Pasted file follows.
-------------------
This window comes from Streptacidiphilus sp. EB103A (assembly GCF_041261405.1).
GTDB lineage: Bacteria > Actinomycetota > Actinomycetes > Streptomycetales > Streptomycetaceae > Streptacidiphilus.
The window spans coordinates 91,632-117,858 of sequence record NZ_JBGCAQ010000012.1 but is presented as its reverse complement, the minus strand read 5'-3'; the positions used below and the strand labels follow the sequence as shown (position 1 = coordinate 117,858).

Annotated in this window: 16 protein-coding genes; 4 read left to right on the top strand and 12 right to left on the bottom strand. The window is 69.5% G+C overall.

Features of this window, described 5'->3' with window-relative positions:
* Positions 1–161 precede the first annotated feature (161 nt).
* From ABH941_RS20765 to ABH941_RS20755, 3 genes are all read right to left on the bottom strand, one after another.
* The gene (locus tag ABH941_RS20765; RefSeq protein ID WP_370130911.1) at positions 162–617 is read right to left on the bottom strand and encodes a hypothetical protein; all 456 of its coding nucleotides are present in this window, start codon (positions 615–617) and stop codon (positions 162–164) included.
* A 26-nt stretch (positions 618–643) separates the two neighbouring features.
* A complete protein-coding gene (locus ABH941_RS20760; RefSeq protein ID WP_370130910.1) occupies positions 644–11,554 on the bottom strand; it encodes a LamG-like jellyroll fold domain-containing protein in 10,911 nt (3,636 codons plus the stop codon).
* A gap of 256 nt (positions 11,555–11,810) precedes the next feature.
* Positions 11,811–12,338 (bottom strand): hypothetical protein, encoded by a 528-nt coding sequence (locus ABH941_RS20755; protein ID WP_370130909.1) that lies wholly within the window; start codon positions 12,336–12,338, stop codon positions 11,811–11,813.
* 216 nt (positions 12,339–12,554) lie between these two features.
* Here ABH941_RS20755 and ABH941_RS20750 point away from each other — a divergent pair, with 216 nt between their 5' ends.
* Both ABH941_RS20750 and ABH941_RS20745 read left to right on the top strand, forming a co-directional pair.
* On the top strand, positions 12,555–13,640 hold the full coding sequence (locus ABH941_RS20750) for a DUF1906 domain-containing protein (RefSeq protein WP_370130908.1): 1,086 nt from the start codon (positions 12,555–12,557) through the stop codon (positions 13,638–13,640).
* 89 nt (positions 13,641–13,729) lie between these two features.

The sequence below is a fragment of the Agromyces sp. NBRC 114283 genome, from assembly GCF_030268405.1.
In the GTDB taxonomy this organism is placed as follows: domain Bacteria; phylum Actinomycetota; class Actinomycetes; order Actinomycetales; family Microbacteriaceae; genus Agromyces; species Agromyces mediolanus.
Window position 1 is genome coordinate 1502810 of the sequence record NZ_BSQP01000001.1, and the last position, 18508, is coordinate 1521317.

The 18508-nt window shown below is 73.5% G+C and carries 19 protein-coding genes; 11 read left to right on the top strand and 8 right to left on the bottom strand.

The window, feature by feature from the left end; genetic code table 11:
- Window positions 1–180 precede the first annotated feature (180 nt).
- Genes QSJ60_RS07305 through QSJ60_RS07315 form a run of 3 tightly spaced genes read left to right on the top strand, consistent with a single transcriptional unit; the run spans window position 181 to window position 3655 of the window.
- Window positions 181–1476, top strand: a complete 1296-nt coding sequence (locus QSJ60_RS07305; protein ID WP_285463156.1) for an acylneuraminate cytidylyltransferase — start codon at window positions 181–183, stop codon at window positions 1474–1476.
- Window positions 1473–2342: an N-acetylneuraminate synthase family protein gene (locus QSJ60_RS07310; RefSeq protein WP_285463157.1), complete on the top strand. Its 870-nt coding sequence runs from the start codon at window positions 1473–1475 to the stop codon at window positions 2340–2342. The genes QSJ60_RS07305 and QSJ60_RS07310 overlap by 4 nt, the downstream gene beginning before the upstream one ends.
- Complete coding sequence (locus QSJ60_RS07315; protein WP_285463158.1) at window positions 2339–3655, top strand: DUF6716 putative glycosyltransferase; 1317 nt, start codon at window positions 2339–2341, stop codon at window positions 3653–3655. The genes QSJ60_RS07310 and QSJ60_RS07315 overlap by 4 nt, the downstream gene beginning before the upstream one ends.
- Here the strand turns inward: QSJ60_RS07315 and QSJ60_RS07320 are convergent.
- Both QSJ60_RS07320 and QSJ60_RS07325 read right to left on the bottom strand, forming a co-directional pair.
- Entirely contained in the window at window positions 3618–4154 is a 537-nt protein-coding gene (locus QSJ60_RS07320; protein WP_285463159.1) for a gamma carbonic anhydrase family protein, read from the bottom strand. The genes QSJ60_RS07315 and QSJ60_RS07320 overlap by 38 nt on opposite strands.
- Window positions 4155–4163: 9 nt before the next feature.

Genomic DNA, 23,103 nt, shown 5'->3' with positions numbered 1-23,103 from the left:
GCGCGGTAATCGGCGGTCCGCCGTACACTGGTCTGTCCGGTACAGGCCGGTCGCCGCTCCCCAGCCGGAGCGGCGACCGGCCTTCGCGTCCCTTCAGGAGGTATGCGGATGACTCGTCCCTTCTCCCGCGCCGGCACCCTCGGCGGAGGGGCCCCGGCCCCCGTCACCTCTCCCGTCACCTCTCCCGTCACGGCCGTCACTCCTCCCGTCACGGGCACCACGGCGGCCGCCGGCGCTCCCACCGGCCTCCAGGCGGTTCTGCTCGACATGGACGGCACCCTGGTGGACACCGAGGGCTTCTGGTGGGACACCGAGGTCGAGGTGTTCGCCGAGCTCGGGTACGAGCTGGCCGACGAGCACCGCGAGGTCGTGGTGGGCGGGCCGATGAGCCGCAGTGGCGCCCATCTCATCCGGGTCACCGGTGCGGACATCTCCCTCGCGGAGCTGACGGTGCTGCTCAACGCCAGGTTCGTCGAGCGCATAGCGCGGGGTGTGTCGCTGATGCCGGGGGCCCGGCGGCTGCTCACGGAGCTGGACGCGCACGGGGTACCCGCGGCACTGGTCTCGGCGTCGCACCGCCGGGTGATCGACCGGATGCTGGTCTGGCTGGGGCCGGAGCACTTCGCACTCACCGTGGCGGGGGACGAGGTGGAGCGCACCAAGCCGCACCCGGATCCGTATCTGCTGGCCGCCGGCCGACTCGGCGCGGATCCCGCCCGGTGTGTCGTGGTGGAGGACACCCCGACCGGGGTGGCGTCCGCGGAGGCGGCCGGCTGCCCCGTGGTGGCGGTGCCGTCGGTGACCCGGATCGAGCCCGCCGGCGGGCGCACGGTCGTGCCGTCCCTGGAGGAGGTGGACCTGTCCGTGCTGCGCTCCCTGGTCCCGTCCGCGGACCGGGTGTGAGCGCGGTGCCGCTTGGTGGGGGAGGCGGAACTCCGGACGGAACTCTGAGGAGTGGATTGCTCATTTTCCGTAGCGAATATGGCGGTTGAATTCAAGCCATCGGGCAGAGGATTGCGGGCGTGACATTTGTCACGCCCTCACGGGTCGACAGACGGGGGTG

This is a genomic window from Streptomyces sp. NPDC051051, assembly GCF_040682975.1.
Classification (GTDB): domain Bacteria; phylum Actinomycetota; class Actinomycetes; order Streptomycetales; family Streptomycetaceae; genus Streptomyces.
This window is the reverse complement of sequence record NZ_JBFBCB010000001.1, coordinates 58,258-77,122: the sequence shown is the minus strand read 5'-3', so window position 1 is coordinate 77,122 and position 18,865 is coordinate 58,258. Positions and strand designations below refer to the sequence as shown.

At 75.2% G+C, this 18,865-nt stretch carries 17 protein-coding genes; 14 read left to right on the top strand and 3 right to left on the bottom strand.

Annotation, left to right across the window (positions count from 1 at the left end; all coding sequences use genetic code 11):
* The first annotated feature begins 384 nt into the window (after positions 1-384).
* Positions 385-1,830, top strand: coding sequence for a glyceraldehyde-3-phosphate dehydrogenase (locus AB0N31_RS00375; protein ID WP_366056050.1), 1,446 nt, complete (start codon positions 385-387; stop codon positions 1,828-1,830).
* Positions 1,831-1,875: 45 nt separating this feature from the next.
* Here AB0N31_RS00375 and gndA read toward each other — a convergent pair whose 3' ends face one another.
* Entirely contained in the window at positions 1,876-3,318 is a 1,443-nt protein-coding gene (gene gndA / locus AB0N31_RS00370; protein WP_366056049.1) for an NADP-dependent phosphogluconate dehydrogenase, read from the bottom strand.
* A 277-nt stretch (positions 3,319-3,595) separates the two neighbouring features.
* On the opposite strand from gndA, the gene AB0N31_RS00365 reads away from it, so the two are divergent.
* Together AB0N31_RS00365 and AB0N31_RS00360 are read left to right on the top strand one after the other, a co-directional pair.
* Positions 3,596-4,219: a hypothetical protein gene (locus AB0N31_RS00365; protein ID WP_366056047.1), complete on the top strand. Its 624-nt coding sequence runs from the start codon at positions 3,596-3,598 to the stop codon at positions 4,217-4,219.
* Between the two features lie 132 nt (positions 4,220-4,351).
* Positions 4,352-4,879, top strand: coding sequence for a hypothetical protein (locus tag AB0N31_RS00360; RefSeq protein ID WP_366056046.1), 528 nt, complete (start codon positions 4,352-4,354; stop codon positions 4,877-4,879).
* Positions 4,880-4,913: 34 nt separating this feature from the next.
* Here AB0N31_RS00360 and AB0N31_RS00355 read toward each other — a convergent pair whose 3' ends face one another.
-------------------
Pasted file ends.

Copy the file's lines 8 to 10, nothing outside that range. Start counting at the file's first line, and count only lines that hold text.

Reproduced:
* The gene (locus tag ABH941_RS20765; RefSeq protein ID WP_370130911.1) at positions 162–617 is read right to left on the bottom strand and encodes a hypothetical protein; all 456 of its coding nucleotides are present in this window, start codon (positions 615–617) and stop codon (positions 162–164) included.
* A 26-nt stretch (positions 618–643) separates the two neighbouring features.
* A complete protein-coding gene (locus ABH941_RS20760; RefSeq protein ID WP_370130910.1) occupies positions 644–11,554 on the bottom strand; it encodes a LamG-like jellyroll fold domain-containing protein in 10,911 nt (3,636 codons plus the stop codon).